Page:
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bob dylan

rough & rowdy ways

2cd - £14.99 | Buy
Dylan's first album of original material in 8 years is yet another late-career masterpiece; a wizened epic of dense lyrical labyrinths, sporadically moisten...
Friends of Mine (20th Anniversary edition)
  1. Bluebirds
  2. Hard to be a Girl
  3. Jessica
  4. Musical Ladders
  5. The Prince's Bed
  6. Bunnyranch
  7. Friends of Mine
  8. Frozen in Time
  9. Broken Joystick
  10. I Wanna Die
  11. Salty Candy
  12. No Legs
  13. We're not Supposed to be Lovers
  14. Secret Tongues
  15. Bungee
  16. I Wanna Die (demo)
  17. Friends of Mine (fragment 1)
  18. What a Waster
  19. Hard to be a Girl (demo)
  20. Eating Nod demix
  21. The Prince's Bed (demo)
  22. Kokomo (With Ben Kweller)
  23. Born to Run
  24. No Legs (demo)
  25. Jessica (demo)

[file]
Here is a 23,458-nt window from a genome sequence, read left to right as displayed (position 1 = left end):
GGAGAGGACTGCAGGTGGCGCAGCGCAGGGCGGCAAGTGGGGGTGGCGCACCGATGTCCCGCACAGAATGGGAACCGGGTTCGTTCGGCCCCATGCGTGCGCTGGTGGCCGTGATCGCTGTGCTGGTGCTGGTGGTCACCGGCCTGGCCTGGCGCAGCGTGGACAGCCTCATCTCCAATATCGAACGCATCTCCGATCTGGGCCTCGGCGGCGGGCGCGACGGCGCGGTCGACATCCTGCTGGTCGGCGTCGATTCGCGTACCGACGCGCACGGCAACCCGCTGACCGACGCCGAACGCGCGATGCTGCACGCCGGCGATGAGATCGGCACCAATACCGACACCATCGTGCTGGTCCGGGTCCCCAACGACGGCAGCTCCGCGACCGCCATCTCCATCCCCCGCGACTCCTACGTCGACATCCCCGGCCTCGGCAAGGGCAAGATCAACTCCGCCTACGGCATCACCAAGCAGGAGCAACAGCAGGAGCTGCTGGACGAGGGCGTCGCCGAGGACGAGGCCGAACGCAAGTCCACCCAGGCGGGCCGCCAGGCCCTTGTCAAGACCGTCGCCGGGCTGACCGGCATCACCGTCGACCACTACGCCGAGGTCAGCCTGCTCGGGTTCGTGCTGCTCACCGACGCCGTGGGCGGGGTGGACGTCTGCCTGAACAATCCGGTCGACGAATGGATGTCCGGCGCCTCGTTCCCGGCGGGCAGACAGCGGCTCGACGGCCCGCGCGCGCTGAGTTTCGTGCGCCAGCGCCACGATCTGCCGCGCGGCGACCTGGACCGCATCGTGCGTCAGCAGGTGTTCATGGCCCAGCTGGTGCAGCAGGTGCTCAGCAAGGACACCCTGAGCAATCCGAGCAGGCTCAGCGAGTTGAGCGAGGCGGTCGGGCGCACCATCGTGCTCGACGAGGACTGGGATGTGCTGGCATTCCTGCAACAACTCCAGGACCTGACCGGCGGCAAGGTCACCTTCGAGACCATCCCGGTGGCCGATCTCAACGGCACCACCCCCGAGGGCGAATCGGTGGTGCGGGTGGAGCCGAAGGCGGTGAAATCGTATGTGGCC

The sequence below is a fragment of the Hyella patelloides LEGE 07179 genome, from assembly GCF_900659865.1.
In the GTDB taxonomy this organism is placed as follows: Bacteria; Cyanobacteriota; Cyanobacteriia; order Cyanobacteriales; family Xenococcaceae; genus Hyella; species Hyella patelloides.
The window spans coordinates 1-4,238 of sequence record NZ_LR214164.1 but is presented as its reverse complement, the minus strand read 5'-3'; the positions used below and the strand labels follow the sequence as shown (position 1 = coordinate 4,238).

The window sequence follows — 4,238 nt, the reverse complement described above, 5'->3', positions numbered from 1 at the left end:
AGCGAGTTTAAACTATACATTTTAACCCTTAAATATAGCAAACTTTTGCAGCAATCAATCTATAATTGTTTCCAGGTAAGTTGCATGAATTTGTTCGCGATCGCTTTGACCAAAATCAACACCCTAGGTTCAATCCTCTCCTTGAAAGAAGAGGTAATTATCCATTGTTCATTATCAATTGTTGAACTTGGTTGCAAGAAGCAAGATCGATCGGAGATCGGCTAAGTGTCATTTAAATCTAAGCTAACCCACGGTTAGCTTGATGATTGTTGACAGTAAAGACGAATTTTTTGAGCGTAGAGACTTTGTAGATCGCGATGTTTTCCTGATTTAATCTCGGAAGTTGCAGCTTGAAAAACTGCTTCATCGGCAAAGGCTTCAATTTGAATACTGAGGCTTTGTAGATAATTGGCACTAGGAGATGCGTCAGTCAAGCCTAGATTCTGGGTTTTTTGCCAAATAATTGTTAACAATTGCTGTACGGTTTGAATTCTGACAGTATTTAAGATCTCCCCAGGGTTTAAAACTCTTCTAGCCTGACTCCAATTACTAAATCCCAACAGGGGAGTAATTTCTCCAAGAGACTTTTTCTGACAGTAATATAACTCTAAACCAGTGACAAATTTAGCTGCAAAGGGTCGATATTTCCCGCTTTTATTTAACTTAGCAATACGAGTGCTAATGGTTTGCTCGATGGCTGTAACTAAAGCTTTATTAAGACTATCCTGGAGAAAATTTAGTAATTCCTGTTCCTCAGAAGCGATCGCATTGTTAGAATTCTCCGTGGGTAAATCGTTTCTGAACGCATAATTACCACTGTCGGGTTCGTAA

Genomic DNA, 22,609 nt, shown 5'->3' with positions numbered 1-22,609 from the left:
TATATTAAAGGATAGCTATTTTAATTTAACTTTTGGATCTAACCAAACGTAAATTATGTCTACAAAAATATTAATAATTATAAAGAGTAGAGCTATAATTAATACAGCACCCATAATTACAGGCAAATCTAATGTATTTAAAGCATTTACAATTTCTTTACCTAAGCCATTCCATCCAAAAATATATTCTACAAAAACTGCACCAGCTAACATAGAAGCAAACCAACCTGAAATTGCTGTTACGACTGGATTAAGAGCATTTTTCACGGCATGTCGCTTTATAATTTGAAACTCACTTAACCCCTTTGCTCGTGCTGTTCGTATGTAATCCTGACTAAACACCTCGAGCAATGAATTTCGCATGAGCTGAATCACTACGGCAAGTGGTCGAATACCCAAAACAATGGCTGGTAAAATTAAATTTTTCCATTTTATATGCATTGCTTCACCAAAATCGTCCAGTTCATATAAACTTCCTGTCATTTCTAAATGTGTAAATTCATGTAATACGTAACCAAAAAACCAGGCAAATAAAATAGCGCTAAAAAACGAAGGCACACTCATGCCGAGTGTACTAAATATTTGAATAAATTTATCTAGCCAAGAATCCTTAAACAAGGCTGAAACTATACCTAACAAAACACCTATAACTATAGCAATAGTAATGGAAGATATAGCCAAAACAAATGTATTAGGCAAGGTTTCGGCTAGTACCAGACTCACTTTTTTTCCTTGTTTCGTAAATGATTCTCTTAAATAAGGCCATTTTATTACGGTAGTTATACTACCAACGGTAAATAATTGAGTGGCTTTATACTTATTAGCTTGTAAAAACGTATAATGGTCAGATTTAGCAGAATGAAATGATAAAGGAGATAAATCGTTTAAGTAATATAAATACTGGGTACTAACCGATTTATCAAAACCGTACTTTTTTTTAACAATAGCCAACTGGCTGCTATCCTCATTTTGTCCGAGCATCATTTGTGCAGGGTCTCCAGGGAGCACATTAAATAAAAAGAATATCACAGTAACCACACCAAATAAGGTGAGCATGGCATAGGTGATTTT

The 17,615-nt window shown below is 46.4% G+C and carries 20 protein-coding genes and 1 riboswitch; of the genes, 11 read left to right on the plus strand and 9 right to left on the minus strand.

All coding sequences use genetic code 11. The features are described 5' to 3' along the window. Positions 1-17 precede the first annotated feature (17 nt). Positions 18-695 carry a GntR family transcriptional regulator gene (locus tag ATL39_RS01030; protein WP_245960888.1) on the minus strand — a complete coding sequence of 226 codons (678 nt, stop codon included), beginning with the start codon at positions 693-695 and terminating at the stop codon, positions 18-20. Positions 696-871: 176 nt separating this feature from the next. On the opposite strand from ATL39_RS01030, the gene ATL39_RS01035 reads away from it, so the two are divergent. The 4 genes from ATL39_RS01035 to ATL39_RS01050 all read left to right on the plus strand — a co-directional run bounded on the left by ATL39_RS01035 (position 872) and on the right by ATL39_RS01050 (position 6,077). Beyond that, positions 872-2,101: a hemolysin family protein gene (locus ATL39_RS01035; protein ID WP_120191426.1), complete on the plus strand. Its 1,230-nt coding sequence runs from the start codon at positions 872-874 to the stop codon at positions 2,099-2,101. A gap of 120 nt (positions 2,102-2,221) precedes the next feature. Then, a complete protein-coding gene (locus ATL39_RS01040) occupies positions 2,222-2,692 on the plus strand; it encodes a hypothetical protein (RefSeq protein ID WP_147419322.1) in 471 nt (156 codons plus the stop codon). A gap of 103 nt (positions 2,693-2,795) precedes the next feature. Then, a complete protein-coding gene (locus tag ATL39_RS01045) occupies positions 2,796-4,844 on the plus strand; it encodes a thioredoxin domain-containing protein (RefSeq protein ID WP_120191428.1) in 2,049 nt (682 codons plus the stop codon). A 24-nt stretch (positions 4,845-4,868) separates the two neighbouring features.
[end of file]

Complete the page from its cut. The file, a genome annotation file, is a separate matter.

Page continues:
26. Salty Candy (Live)
  27. Bungee (demo)
  28. Were not Supposed to be Lovers (demo)
  29. Friends of Mine (demo)
  30. Jessica (Live)
  31. Frozen in Time (demo)
  32. Bluebirds (demo)
  33. Friends of Mine (fragment 2)

Adam Green (the moldy peaches)

Friends of Mine (20th Anniversary edition)

Capitane Records
  • 2lp

    Released: 14th Jul 2023


The second solo album from your man from those Moldy Peaches took a left turn into the land of high fidelity and massive production whilst still retaining his trademark personal touch.

Celebrate two decades of musical pals with this beefed up anniversary edition! For fans of Green and his band The Moldy Peaches, it may be hard to believe that it's been twenty years since those days of the early 2000s when the indie rock world was set ablaze by a new generation of artists, performers, and songwriters. This seminal album that would define a new direction in his career. Diverging from the home-recorded, 8 track-analog framework of his previous albums, Green adopted what then seemed like a distinctly hi-fidelity sound, complete with a full band, crooning vocals, and a string section (with arrangements by Jane Scarpantoni). 'Friends of Mine' drew on the work of Serge Gainsbourg, Scott Walker, and Frank Sinatra, while its lyrical content felt as if derived from symbolist poetry and the surrealism of Brecht and Dylan. The result was something altogether new, a record that could feel both touchingly sad and also sardonic, satirical, louche, and even laugh-out-loud funny